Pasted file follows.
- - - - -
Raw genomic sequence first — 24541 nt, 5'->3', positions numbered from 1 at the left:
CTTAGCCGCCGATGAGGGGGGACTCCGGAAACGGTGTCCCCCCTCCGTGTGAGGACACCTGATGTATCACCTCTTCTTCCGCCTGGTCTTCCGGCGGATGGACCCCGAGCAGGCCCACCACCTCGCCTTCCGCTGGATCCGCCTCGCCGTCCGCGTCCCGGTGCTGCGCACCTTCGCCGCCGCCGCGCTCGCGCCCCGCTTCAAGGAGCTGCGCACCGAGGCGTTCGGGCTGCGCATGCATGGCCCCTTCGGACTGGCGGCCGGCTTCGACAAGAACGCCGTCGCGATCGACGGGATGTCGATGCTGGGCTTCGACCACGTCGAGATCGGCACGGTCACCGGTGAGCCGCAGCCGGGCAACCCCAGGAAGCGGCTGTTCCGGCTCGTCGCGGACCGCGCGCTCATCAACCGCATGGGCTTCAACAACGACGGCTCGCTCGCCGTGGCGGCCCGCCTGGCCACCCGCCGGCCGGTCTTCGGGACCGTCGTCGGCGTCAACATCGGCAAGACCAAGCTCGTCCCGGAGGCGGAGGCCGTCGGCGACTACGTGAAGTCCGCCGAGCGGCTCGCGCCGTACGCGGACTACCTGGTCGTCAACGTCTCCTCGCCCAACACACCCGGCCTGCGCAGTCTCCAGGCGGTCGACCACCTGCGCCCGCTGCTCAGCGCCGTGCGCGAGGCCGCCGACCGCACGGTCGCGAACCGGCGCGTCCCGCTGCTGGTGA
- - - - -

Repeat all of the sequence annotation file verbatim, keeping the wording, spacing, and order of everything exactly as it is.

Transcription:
Raw genomic sequence first — 24541 nt, 5'->3', positions numbered from 1 at the left:
CTTAGCCGCCGATGAGGGGGGACTCCGGAAACGGTGTCCCCCCTCCGTGTGAGGACACCTGATGTATCACCTCTTCTTCCGCCTGGTCTTCCGGCGGATGGACCCCGAGCAGGCCCACCACCTCGCCTTCCGCTGGATCCGCCTCGCCGTCCGCGTCCCGGTGCTGCGCACCTTCGCCGCCGCCGCGCTCGCGCCCCGCTTCAAGGAGCTGCGCACCGAGGCGTTCGGGCTGCGCATGCATGGCCCCTTCGGACTGGCGGCCGGCTTCGACAAGAACGCCGTCGCGATCGACGGGATGTCGATGCTGGGCTTCGACCACGTCGAGATCGGCACGGTCACCGGTGAGCCGCAGCCGGGCAACCCCAGGAAGCGGCTGTTCCGGCTCGTCGCGGACCGCGCGCTCATCAACCGCATGGGCTTCAACAACGACGGCTCGCTCGCCGTGGCGGCCCGCCTGGCCACCCGCCGGCCGGTCTTCGGGACCGTCGTCGGCGTCAACATCGGCAAGACCAAGCTCGTCCCGGAGGCGGAGGCCGTCGGCGACTACGTGAAGTCCGCCGAGCGGCTCGCGCCGTACGCGGACTACCTGGTCGTCAACGTCTCCTCGCCCAACACACCCGGCCTGCGCAGTCTCCAGGCGGTCGACCACCTGCGCCCGCTGCTCAGCGCCGTGCGCGAGGCCGCCGACCGCACGGTCGCGAACCGGCGCGTCCCGCTGCTGGTGA